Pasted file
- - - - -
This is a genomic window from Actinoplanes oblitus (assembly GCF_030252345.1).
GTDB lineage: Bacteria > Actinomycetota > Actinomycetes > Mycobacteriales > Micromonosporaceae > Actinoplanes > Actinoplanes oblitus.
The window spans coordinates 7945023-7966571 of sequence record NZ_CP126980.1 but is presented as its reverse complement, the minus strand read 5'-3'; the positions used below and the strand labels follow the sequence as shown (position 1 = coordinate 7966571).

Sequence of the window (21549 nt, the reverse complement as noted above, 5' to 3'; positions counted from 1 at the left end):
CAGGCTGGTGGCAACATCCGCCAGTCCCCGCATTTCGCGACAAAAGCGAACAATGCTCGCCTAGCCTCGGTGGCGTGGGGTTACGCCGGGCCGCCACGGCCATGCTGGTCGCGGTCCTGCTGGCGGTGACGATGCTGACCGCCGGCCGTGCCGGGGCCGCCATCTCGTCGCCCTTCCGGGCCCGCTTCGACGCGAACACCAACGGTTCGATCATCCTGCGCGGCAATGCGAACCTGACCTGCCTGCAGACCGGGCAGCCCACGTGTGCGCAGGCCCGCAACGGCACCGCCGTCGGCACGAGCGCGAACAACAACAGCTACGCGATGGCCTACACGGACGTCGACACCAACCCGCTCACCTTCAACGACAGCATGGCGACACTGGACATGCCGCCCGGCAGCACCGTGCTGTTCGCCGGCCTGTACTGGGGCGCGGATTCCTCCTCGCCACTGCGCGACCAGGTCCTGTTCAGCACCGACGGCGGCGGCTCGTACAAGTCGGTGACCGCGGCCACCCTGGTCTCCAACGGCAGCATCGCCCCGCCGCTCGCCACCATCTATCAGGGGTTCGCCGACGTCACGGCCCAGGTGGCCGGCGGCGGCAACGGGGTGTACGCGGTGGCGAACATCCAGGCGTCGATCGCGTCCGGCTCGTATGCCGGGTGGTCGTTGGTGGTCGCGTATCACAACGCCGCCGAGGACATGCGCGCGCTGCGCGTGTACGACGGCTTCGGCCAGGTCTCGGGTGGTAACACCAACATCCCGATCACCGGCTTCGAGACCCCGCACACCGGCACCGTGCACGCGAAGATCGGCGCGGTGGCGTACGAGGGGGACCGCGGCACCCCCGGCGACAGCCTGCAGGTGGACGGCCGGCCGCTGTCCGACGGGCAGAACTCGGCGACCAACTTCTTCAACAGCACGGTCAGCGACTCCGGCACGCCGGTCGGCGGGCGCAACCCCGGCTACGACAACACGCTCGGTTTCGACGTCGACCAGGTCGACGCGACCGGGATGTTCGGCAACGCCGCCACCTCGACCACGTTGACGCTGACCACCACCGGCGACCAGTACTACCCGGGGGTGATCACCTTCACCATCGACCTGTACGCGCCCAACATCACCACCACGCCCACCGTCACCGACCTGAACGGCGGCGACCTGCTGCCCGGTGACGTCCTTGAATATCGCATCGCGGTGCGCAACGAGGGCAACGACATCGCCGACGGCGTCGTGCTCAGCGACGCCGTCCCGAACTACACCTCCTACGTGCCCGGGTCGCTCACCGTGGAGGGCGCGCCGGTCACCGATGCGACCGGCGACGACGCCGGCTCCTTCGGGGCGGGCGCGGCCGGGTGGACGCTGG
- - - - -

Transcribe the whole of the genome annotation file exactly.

This is a genomic window from Actinoplanes oblitus (assembly GCF_030252345.1).
GTDB lineage: Bacteria > Actinomycetota > Actinomycetes > Mycobacteriales > Micromonosporaceae > Actinoplanes > Actinoplanes oblitus.
The window spans coordinates 7945023-7966571 of sequence record NZ_CP126980.1 but is presented as its reverse complement, the minus strand read 5'-3'; the positions used below and the strand labels follow the sequence as shown (position 1 = coordinate 7966571).

Sequence of the window (21549 nt, the reverse complement as noted above, 5' to 3'; positions counted from 1 at the left end):
CAGGCTGGTGGCAACATCCGCCAGTCCCCGCATTTCGCGACAAAAGCGAACAATGCTCGCCTAGCCTCGGTGGCGTGGGGTTACGCCGGGCCGCCACGGCCATGCTGGTCGCGGTCCTGCTGGCGGTGACGATGCTGACCGCCGGCCGTGCCGGGGCCGCCATCTCGTCGCCCTTCCGGGCCCGCTTCGACGCGAACACCAACGGTTCGATCATCCTGCGCGGCAATGCGAACCTGACCTGCCTGCAGACCGGGCAGCCCACGTGTGCGCAGGCCCGCAACGGCACCGCCGTCGGCACGAGCGCGAACAACAACAGCTACGCGATGGCCTACACGGACGTCGACACCAACCCGCTCACCTTCAACGACAGCATGGCGACACTGGACATGCCGCCCGGCAGCACCGTGCTGTTCGCCGGCCTGTACTGGGGCGCGGATTCCTCCTCGCCACTGCGCGACCAGGTCCTGTTCAGCACCGACGGCGGCGGCTCGTACAAGTCGGTGACCGCGGCCACCCTGGTCTCCAACGGCAGCATCGCCCCGCCGCTCGCCACCATCTATCAGGGGTTCGCCGACGTCACGGCCCAGGTGGCCGGCGGCGGCAACGGGGTGTACGCGGTGGCGAACATCCAGGCGTCGATCGCGTCCGGCTCGTATGCCGGGTGGTCGTTGGTGGTCGCGTATCACAACGCCGCCGAGGACATGCGCGCGCTGCGCGTGTACGACGGCTTCGGCCAGGTCTCGGGTGGTAACACCAACATCCCGATCACCGGCTTCGAGACCCCGCACACCGGCACCGTGCACGCGAAGATCGGCGCGGTGGCGTACGAGGGGGACCGCGGCACCCCCGGCGACAGCCTGCAGGTGGACGGCCGGCCGCTGTCCGACGGGCAGAACTCGGCGACCAACTTCTTCAACAGCACGGTCAGCGACTCCGGCACGCCGGTCGGCGGGCGCAACCCCGGCTACGACAACACGCTCGGTTTCGACGTCGACCAGGTCGACGCGACCGGGATGTTCGGCAACGCCGCCACCTCGACCACGTTGACGCTGACCACCACCGGCGACCAGTACTACCCGGGGGTGATCACCTTCACCATCGACCTGTACGCGCCCAACATCACCACCACGCCCACCGTCACCGACCTGAACGGCGGCGACCTGCTGCCCGGTGACGTCCTTGAATATCGCATCGCGGTGCGCAACGAGGGCAACGACATCGCCGACGGCGTCGTGCTCAGCGACGCCGTCCCGAACTACACCTCCTACGTGCCCGGGTCGCTCACCGTGGAGGGCGCGCCGGTCACCGATGCGACCGGCGACGACGCCGGCTCCTTCGGGGCGGGCGCGGCCGGGTGGACGCTGG